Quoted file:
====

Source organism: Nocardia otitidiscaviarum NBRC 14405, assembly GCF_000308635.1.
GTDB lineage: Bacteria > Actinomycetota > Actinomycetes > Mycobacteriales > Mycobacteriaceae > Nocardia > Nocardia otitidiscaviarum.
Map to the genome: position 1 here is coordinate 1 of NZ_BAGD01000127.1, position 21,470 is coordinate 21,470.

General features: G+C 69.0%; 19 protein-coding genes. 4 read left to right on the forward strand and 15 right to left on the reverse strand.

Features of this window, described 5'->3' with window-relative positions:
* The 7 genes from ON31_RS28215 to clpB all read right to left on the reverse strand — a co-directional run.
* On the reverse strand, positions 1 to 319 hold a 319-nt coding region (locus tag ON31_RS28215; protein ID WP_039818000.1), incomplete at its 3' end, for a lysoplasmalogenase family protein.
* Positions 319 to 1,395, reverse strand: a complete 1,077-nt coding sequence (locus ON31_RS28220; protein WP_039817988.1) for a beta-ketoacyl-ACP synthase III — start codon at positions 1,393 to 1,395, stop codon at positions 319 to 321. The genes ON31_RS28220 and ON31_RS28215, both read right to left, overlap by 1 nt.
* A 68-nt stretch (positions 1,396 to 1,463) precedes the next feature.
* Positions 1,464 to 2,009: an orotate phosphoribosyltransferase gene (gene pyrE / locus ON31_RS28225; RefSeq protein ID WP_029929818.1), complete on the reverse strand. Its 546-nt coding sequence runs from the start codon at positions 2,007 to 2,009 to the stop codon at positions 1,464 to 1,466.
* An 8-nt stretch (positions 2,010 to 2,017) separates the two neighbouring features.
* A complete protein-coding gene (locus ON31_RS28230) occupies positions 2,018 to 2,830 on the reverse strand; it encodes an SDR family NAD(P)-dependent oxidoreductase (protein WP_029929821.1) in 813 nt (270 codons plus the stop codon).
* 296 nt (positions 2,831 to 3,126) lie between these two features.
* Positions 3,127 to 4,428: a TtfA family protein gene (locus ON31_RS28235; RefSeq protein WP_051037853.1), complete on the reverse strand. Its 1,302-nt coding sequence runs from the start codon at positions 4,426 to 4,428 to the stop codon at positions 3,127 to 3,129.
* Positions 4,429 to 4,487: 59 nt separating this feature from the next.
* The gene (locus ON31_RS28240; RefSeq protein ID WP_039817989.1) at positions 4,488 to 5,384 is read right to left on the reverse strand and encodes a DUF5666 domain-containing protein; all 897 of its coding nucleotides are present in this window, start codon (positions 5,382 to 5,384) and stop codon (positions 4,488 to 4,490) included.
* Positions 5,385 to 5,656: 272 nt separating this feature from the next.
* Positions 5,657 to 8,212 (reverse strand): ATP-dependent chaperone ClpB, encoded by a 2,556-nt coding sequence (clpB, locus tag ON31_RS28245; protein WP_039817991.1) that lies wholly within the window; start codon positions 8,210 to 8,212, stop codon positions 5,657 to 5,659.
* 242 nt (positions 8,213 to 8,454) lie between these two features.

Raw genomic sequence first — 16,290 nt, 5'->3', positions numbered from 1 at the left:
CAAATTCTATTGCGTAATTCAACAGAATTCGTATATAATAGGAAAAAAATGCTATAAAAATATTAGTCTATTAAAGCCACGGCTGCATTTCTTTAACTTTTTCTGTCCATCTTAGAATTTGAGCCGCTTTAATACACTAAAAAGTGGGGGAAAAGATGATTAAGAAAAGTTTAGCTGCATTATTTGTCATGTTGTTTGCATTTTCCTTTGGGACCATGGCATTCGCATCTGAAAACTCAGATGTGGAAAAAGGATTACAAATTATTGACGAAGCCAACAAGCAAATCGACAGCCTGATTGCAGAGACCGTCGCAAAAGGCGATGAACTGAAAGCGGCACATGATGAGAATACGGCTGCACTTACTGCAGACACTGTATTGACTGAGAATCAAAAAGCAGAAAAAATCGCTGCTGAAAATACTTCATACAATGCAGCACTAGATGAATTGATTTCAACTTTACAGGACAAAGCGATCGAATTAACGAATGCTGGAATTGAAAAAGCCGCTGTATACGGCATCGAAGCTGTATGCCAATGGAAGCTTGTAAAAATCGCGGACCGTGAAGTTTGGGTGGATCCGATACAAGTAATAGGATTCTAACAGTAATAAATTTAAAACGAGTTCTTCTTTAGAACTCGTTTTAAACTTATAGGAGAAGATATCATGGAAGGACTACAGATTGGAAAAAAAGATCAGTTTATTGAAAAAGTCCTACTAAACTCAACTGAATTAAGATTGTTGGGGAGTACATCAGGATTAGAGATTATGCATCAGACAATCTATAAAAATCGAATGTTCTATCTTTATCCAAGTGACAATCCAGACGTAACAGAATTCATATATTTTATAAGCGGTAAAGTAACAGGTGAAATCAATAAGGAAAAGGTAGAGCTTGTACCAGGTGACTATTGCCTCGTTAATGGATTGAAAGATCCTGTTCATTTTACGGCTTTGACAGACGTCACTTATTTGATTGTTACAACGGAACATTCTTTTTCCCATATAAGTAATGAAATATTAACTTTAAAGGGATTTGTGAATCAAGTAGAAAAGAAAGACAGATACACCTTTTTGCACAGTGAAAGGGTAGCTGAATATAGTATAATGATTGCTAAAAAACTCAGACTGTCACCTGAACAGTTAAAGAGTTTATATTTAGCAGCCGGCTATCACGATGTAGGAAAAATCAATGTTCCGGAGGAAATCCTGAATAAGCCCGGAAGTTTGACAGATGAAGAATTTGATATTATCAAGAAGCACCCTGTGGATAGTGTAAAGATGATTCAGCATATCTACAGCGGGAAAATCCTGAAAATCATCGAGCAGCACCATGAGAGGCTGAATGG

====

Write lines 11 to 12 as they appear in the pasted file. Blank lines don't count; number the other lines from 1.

* An 8-nt stretch (positions 2,010 to 2,017) separates the two neighbouring features.
* A complete protein-coding gene (locus ON31_RS28230) occupies positions 2,018 to 2,830 on the reverse strand; it encodes an SDR family NAD(P)-dependent oxidoreductase (protein WP_029929821.1) in 813 nt (270 codons plus the stop codon).